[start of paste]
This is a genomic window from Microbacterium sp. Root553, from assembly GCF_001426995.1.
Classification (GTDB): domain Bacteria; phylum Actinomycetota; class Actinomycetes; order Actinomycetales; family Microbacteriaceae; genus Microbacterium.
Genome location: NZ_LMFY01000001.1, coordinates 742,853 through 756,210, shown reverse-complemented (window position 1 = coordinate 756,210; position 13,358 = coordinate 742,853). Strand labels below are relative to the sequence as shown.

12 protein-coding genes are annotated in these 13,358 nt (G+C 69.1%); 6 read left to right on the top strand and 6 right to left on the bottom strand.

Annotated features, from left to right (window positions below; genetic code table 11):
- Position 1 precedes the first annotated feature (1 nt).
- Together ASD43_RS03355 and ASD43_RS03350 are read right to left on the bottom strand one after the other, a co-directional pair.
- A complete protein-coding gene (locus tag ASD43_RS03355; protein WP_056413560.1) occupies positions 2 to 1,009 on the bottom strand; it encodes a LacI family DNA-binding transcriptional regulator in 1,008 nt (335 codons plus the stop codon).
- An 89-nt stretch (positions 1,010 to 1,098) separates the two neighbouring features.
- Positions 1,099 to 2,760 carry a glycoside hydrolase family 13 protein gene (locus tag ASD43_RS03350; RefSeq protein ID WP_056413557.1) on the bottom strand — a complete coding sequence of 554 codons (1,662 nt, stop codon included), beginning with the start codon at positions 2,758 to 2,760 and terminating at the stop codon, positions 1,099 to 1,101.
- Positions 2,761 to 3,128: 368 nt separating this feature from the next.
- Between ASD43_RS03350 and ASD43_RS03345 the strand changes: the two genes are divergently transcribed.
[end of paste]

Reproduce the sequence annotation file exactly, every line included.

This is a genomic window from Microbacterium sp. Root553, from assembly GCF_001426995.1.
Classification (GTDB): domain Bacteria; phylum Actinomycetota; class Actinomycetes; order Actinomycetales; family Microbacteriaceae; genus Microbacterium.
Genome location: NZ_LMFY01000001.1, coordinates 742,853 through 756,210, shown reverse-complemented (window position 1 = coordinate 756,210; position 13,358 = coordinate 742,853). Strand labels below are relative to the sequence as shown.

12 protein-coding genes are annotated in these 13,358 nt (G+C 69.1%); 6 read left to right on the top strand and 6 right to left on the bottom strand.

Annotated features, from left to right (window positions below; genetic code table 11):
- Position 1 precedes the first annotated feature (1 nt).
- Together ASD43_RS03355 and ASD43_RS03350 are read right to left on the bottom strand one after the other, a co-directional pair.
- A complete protein-coding gene (locus tag ASD43_RS03355; protein WP_056413560.1) occupies positions 2 to 1,009 on the bottom strand; it encodes a LacI family DNA-binding transcriptional regulator in 1,008 nt (335 codons plus the stop codon).
- An 89-nt stretch (positions 1,010 to 1,098) separates the two neighbouring features.
- Positions 1,099 to 2,760 carry a glycoside hydrolase family 13 protein gene (locus tag ASD43_RS03350; RefSeq protein ID WP_056413557.1) on the bottom strand — a complete coding sequence of 554 codons (1,662 nt, stop codon included), beginning with the start codon at positions 2,758 to 2,760 and terminating at the stop codon, positions 1,099 to 1,101.
- Positions 2,761 to 3,128: 368 nt separating this feature from the next.
- Between ASD43_RS03350 and ASD43_RS03345 the strand changes: the two genes are divergently transcribed.